Vancouver’s punk princess Siobhan Duvall strode onstage, celebrating her 40th birthday in glamourous style (looking absolutely sleek and stunning in her high heels and a glittering, skintight crimson dress cut up to here) and chopping out her familiar set of garagey pop-punk tunes, fleshing out her unapologetic Debbie Harry worship with yet another pair of young black-clad journeymen on bass and drums. Although new songs don’t seem to come quickly for Duvall, the personable ex-Bombshells guitarist has been truly immersed in the city’s punk culture for over twenty years, as she happily remarked between mid-set shots of (pink?) liquor. Duvallstar’s set climaxed with a truly killer version of the Dead Boys’ “Sonic Reducer,” with the Furies’ Chris Arnett sitting in on lead guitar (more on him later).
Jade Blade of the Dishrags - Photo by Femke van Delft
This writer used to bitterly wonder where the hell inept sloppy-pop (cuddle-core) bands like Cub and Celestial Magenta came from, and to finally see the legendary Dishrags in action is to finally understand – and to accept with an open, warmer heart. Every time Carmen “Scout” Michaud missed a beat, it truly touched me. I didn’t feel cheated, and neither did the milling dozens who began filing out of the darkness and up to the stage to catch the love up close. You could see Scout leaning down low over the snare drum, peeking out with a sheepish grin at guitarist Jill “Jade Blade” Bain, but the mood onstage was too lighthearted for any return-snarls of offended professionalism…this was the Dishrags! Only smiles were sent back to the drum riser. Bassist Chris “Dale Powers” Lalonde’s elfin china-doll looks caught a lot of admiring looks from the nose-ringed hardcore boys in the crowd, but punk keeps everyone ageless, as it should. I’ll take the Dishrags over Shonen Knife any day.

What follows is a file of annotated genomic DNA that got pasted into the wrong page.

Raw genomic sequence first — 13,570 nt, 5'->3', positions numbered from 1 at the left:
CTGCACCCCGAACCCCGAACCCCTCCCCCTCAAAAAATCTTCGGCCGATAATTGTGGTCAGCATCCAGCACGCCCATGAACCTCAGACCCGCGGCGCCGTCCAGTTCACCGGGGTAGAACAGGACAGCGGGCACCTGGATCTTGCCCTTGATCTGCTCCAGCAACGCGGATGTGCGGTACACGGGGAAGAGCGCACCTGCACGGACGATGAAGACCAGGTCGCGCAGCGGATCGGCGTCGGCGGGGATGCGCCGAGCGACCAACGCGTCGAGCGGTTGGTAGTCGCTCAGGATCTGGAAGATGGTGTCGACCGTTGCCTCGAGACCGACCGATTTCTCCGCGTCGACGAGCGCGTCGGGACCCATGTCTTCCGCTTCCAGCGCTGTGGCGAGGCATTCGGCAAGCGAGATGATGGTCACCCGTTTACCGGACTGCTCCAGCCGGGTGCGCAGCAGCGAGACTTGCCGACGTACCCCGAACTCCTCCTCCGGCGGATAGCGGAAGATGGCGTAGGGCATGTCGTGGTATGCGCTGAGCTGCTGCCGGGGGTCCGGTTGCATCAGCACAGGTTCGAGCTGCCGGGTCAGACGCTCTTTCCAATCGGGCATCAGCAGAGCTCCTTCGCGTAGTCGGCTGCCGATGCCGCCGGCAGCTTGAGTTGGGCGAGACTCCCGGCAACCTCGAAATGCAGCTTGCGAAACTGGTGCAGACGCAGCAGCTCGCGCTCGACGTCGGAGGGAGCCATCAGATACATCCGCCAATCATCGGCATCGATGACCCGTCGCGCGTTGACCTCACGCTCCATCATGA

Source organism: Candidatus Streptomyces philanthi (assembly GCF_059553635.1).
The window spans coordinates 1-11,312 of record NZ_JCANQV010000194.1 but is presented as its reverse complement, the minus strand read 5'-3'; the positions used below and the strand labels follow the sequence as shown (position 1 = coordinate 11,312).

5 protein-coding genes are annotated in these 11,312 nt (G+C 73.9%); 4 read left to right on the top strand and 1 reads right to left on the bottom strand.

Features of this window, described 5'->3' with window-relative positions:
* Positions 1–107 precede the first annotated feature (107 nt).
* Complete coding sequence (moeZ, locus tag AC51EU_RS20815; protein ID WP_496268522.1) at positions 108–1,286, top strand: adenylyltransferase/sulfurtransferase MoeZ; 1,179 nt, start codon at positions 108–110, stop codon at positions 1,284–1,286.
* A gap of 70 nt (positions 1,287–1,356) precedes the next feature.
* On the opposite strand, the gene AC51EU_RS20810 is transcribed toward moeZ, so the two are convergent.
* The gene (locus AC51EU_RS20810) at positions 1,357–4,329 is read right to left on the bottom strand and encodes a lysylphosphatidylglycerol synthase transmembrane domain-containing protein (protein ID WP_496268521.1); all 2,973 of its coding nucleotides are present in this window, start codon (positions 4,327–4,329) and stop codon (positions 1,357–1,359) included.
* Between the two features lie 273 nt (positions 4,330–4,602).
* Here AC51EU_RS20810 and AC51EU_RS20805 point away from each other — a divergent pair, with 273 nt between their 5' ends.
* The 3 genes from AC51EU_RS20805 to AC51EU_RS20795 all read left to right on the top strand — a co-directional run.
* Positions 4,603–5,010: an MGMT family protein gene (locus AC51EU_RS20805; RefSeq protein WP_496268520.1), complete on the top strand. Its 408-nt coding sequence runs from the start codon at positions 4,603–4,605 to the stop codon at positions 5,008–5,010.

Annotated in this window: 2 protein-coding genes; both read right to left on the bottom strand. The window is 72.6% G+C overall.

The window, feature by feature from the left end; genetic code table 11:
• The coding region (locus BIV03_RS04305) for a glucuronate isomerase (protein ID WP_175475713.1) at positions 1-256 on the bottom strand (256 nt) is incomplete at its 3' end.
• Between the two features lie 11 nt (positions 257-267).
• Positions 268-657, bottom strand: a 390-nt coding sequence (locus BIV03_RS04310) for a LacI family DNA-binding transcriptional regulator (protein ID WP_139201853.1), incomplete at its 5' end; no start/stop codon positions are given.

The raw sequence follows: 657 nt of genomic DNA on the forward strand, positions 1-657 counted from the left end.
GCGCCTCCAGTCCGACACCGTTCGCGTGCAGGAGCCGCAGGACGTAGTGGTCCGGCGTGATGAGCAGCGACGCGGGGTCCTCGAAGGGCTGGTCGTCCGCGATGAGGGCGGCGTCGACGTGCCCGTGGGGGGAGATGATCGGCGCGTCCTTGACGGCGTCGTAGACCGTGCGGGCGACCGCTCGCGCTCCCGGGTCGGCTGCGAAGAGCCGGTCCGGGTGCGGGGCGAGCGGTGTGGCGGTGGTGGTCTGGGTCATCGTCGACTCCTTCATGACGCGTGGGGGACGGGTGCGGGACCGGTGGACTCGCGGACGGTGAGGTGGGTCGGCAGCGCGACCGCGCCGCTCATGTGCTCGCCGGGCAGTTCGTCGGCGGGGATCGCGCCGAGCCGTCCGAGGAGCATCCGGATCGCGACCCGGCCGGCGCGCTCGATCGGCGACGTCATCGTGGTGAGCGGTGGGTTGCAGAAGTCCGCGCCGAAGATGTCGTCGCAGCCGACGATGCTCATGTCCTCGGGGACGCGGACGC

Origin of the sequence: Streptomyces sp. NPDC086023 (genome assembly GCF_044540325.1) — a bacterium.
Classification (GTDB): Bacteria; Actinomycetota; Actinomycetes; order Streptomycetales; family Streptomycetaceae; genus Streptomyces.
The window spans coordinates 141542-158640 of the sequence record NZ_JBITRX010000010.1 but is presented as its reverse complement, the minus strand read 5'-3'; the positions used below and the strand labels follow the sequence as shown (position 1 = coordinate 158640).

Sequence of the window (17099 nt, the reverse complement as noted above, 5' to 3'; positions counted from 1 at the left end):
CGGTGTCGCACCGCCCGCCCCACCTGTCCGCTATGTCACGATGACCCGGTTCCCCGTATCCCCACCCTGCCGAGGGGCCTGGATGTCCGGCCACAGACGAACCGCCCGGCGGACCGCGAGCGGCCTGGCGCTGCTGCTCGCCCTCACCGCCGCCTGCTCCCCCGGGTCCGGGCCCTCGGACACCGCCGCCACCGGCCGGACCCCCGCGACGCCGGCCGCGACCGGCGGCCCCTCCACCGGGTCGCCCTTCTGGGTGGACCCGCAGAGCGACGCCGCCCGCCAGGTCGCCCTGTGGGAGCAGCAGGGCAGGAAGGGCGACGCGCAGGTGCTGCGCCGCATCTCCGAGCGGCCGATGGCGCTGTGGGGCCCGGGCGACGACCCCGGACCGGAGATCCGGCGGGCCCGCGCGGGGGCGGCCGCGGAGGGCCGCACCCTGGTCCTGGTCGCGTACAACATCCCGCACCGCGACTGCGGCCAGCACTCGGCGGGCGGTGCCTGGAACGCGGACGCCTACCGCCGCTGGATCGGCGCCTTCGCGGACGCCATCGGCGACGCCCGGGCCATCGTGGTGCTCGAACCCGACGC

The Furies are hailed as Vancouver’s very first punk rock band, even predating DOA, and holy shit - were they a treat to behold. Chris Arnett is one of the very few local frontmen who can honestly swagger cockily onstage without looking like an asshole, even if he’s wearing shades and a sleeveless T-shirt…that ensemble, completed with his dark curls and his overdriven Gibson, made it seem as if Lou Reed was re-writing Bruce Springsteen. The big bad bald bassist bulged his shirtseams with his biceps, and the drummer hacked and pounded the beat until everyone’s head was happily nodding along. Very much a sight to behold as Arnett kept stepping atop the front-end speaker riser to rip through frenetic guitar solos which were almost in key and always on top. The Furies gave one a glimpse into times when ‘punk’ was more about attitude than codified sound, and one hopes that we won’t have to wait until August 2037 for their next set. Calling Wendy Thirteen!
The only real beef I had with the show was Dick’s being half-full, but like the early punk shows that first lit up this rain-sodden burg, it’s always a case of quality versus quantity. We were there, and the coked-out meatheads at Skybar weren’t.
Chris Arnett of the Furies, photo by Femke van Delft